15. Jacobs, V. R., Lamb, L. L. C., & Phillip, R. A. (2010). Professional noticing of children’s mathematical thinking. Journal of Research in Mathematics Education, 41(2), 169–202.Google Scholar
  16. Kohlberg, L. (1969). Stage and sequence: The cognitive-developmental approach to socialization. In D. Geslin (Ed.), Handbook of socialization theory and research (pp. 347–380). New York: Rand McNally.Google Scholar
  17. Korthagen, F. A., & Kessels, J. P. (1999). Linking theory and practice: Changing the pedagogy of teacher education. Educational Researcher, 28(4), 4–17.CrossRefGoogle Scholar
  18. Lave, J., & Wenger, E. (1991). Situated learning: Legitimate peripheral participation. Cambridge: Cambridge University Press.CrossRefGoogle Scholar
  19. Lebow, D. (1993). Constructivist values for systems design: Five principles toward a new mindset. Educational Technology Research and Development, 41, 4–16.CrossRefGoogle Scholar
  20. Magnusson, S., Krajcik, J., & Borko, H. (1999). Nature, sources, and development of pedagogical content knowledge for science teaching. In J. Gess-Newsome & N. G. Lederman (Eds.), PCK and science education (pp. 95–132). Dordrecht: Klewer Academic Publishers.Google Scholar
  21. Masingila, J. O., & Doerr, H. M. (2002). Understanding pre-service teachers’ emerging practices through their analyses of a multimedia case study of practice. Journal of Mathematics Teacher Education, 5, 235–263.CrossRefGoogle Scholar
  22. Mead, G. H. (1934). Mind, self, and society. Chicago: University of Chicago Press.Google Scholar
  23. Monk, S. (2003). Representation in school mathematics: Learning to graph and graphing to learn. In J. Kilpatrick, W. G. Martin, & D. Schifter (Eds.), A research companion to principles and standards for school mathematics (pp. 250–262). Reston, VA: National Council of Teachers of Mathematics.Google Scholar
  24. National Governors Association Center for Best Practices, Council of Chief State School Officers. (2010). Common core state standards for mathematics. Washington, DC: National Governors Association Center for Best Practices, Council of Chief State School Officers.Google Scholar
  25. Piaget, J. (1959). Logic and psychology. Manchester: Manchester University Press.Google Scholar
  26. Putnam, R., & Borko, H. (2000). What do new views of knowledge and thinking have to say about research on teacher learning? Educational Researcher, 29(1), 4–15.CrossRefGoogle Scholar
  27. Reiman, A. J., & Peace, S. D. (2002). Promoting teachers’ moral reasoning and collaborative inquiry performance: A developmental role-taking and guided inquiry study. Journal of Moral Education, 31(1), 51–66.CrossRefGoogle Scholar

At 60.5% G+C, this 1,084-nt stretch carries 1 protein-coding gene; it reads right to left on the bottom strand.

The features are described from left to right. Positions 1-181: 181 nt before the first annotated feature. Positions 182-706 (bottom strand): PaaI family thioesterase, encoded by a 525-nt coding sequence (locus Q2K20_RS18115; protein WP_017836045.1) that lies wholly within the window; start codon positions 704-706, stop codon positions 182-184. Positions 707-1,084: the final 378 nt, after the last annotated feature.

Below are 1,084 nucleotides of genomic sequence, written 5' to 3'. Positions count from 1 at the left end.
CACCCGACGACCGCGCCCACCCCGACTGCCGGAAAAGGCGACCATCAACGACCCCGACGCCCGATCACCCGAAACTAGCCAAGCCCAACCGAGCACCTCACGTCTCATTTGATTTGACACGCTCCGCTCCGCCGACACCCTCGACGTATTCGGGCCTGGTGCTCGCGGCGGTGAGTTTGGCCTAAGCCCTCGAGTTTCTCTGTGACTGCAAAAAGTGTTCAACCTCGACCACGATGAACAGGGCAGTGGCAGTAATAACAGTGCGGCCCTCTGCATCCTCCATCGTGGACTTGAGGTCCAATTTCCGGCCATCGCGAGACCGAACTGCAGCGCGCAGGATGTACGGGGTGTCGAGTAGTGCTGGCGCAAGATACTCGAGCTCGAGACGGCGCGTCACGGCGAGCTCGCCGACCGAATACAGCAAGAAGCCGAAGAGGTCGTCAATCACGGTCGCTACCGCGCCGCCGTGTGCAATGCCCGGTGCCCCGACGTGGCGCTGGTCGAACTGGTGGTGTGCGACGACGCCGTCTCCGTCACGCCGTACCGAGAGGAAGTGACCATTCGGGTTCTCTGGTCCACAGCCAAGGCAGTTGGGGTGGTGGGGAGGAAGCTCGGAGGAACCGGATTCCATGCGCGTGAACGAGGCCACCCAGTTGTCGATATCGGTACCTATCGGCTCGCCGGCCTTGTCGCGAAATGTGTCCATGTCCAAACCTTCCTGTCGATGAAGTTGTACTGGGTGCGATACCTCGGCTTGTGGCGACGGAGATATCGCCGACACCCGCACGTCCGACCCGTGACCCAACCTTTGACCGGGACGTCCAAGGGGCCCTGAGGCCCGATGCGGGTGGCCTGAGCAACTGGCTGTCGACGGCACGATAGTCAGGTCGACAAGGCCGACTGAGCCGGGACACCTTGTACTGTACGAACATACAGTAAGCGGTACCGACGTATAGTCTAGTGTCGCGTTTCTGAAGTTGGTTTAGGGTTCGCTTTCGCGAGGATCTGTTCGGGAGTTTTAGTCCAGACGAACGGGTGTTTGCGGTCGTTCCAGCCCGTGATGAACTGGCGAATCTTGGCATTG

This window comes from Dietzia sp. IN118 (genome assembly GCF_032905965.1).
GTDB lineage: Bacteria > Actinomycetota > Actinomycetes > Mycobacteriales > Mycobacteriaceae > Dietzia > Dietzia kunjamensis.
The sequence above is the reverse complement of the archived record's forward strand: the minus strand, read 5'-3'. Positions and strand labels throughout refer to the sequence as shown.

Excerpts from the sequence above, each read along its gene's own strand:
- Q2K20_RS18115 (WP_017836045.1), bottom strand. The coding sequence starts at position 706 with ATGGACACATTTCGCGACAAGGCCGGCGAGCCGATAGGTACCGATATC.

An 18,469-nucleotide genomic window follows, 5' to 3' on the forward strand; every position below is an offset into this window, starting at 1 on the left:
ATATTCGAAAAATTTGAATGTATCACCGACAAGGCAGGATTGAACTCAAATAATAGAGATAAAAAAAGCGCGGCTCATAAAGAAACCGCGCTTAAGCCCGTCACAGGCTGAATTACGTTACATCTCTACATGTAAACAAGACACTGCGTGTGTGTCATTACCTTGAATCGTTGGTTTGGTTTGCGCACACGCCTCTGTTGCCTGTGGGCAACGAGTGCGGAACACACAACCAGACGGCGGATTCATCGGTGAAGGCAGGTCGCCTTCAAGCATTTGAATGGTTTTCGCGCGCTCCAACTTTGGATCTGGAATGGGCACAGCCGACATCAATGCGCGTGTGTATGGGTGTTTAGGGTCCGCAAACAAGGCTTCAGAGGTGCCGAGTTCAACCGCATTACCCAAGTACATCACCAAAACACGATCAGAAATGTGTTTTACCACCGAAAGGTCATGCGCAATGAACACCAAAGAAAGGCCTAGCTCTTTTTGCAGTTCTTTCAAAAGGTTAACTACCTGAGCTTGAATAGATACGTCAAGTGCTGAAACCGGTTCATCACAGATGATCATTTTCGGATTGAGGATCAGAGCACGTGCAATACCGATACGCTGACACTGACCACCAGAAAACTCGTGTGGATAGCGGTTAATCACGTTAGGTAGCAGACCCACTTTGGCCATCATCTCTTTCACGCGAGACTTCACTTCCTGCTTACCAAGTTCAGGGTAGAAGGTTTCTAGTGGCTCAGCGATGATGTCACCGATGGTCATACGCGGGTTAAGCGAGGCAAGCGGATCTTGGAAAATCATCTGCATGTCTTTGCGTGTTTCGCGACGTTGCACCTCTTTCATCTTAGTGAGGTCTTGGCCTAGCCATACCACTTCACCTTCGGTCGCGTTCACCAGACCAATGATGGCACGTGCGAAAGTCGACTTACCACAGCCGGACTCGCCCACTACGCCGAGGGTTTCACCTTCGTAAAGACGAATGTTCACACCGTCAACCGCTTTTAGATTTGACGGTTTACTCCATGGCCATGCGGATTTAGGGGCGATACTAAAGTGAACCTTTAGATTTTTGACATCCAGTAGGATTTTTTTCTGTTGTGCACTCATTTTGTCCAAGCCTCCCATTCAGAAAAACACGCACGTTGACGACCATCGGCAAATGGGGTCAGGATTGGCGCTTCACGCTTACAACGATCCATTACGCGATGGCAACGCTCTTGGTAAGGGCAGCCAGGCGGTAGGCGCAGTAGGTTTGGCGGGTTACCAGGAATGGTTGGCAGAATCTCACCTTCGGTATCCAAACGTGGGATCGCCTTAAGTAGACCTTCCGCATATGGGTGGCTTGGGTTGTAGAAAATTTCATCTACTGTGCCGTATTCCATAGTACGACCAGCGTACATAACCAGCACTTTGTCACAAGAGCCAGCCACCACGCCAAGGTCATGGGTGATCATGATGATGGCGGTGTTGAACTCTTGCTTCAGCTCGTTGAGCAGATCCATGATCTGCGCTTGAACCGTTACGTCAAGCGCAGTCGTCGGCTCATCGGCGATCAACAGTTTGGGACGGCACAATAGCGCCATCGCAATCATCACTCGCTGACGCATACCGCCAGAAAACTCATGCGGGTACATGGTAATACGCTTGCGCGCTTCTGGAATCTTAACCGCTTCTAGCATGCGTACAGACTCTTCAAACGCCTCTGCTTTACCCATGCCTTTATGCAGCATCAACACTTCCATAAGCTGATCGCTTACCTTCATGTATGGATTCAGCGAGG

28. Santagata, R., & Guarino, J. (2011). Using video to teach future teachers to learn from teaching. ZDM: The International Journal of Mathematics Education, 43, 133–145.CrossRefGoogle Scholar
  29. Sherin, M. G., Russ, R. S., & Colestock, A. A. (2011). Accessing mathematics teachers’ in-the-moment noticing. In M. G. Sherin, V. R. Jacobs, & R. A. Philipp (Eds.), Mathematics teacher noticing: Seeing through teachers’ eyes (pp. 79–94). New York: Taylor and Francis.Google Scholar
  30. Shulman, L. S. (2005). The signature pedagogies of the professions of law, medicine, engineering, and the clergy: Potential lessons for the education of teachers. Speech presented at the Math Science Partnership (MSP) Workshop: “Teacher Education for Effective Teaching and Learning”. Irvine, CA.Google Scholar
  31. von Glasersfeld, E. (1989). Cognition, construction of knowledge, and teaching. Synthese, 80(1), 121–140.CrossRefGoogle Scholar
  32. Vygotsky, L. S. (1978). Mind in society: The development of higher psychological processes. Cambridge, MA: Harvard University Press.Google Scholar
  33. Wenger, E. (1998). Communities of practice: Learning, meaning and identity. Cambridge, England: Cambridge University Press.CrossRefGoogle Scholar
  34. Wilson, S. M., Floden, R. E., & Ferrini-Mundy, J. (2001). Teacher preparation research: Current knowledge, gaps, and recommendations. Report prepared for the U.S. Department of Education and the Office of Educational Research and Improvement. Retrieved from

Copyright information

© Springer Science+Business Media Dordrecht 2014

Authors and Affiliations

  • Benjamin Dotger
    • 1
  • Joanna Masingila
    • 2
  • Mary Bearkland
    • 3
  • Sharon Dotger
    • 4
  1. 1.Teaching and LeadershipSyracuse University School of EducationSyracuseUSA
  2. 2.Mathematics EducationSyracuse University School of EducationSyracuseUSA
  3. 3.Science TeachingSyracuse UniversitySyracuseUSA
  4. 4.Teaching and Leadership, Science TeachingSyracuse UniversitySyracuseUSA

Personalised recommendations